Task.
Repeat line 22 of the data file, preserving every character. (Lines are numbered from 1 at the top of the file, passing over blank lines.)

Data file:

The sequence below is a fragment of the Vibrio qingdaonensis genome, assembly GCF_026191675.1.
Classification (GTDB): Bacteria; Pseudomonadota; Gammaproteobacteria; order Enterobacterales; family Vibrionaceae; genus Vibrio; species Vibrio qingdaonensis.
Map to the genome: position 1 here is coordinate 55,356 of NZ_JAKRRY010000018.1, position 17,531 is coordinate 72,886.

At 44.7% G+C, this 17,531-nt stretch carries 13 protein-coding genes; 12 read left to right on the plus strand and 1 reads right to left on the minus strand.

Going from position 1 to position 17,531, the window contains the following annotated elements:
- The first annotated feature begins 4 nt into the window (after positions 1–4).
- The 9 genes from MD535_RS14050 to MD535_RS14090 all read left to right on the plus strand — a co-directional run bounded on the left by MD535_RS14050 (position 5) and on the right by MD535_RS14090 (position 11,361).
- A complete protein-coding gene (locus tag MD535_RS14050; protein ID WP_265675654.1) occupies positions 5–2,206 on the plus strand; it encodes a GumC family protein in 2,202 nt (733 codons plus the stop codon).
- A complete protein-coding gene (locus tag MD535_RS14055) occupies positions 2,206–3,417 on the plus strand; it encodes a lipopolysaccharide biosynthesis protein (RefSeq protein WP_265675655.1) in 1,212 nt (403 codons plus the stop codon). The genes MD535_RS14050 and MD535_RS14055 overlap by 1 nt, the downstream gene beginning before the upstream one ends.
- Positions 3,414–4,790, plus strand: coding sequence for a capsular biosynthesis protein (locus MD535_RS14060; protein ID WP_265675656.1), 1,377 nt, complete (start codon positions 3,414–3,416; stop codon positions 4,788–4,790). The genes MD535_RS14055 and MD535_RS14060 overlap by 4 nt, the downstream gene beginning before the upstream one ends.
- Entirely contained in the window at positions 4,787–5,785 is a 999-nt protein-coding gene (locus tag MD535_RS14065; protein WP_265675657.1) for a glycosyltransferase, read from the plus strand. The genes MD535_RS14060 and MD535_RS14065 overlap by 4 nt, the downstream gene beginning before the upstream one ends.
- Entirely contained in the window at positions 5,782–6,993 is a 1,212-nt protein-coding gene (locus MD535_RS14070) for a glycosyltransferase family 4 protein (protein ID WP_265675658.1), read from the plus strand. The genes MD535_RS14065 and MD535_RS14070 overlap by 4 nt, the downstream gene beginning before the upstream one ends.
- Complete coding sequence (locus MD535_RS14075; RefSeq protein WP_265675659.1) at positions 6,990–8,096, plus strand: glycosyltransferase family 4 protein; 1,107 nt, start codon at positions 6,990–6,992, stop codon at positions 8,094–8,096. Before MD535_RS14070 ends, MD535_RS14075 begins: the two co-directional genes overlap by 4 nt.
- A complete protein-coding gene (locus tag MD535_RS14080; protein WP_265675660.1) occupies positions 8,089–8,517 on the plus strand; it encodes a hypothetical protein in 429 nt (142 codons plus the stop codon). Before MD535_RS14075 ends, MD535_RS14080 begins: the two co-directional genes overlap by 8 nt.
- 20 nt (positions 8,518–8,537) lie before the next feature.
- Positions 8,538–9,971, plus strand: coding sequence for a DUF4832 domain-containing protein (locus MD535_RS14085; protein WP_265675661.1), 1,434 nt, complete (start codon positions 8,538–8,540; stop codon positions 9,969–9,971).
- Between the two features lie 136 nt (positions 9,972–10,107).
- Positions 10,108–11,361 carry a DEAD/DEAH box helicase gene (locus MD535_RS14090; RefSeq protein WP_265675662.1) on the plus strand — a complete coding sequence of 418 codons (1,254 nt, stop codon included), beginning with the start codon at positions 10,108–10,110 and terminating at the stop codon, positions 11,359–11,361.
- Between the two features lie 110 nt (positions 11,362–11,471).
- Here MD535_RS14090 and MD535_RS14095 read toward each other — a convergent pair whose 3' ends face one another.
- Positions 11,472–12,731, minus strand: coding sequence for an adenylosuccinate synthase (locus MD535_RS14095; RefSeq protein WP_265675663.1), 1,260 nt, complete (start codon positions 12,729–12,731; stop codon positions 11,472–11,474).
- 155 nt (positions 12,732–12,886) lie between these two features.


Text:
- 155 nt (positions 12,732–12,886) lie between these two features.